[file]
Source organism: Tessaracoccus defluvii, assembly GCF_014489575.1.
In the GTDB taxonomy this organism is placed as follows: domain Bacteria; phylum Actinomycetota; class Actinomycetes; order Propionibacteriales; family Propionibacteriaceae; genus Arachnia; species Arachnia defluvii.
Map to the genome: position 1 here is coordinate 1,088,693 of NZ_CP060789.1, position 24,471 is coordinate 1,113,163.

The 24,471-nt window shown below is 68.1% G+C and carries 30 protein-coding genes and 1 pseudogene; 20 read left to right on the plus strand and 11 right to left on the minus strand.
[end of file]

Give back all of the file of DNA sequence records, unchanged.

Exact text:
Source organism: Tessaracoccus defluvii, assembly GCF_014489575.1.
In the GTDB taxonomy this organism is placed as follows: domain Bacteria; phylum Actinomycetota; class Actinomycetes; order Propionibacteriales; family Propionibacteriaceae; genus Arachnia; species Arachnia defluvii.
Map to the genome: position 1 here is coordinate 1,088,693 of NZ_CP060789.1, position 24,471 is coordinate 1,113,163.

The 24,471-nt window shown below is 68.1% G+C and carries 30 protein-coding genes and 1 pseudogene; 20 read left to right on the plus strand and 11 right to left on the minus strand.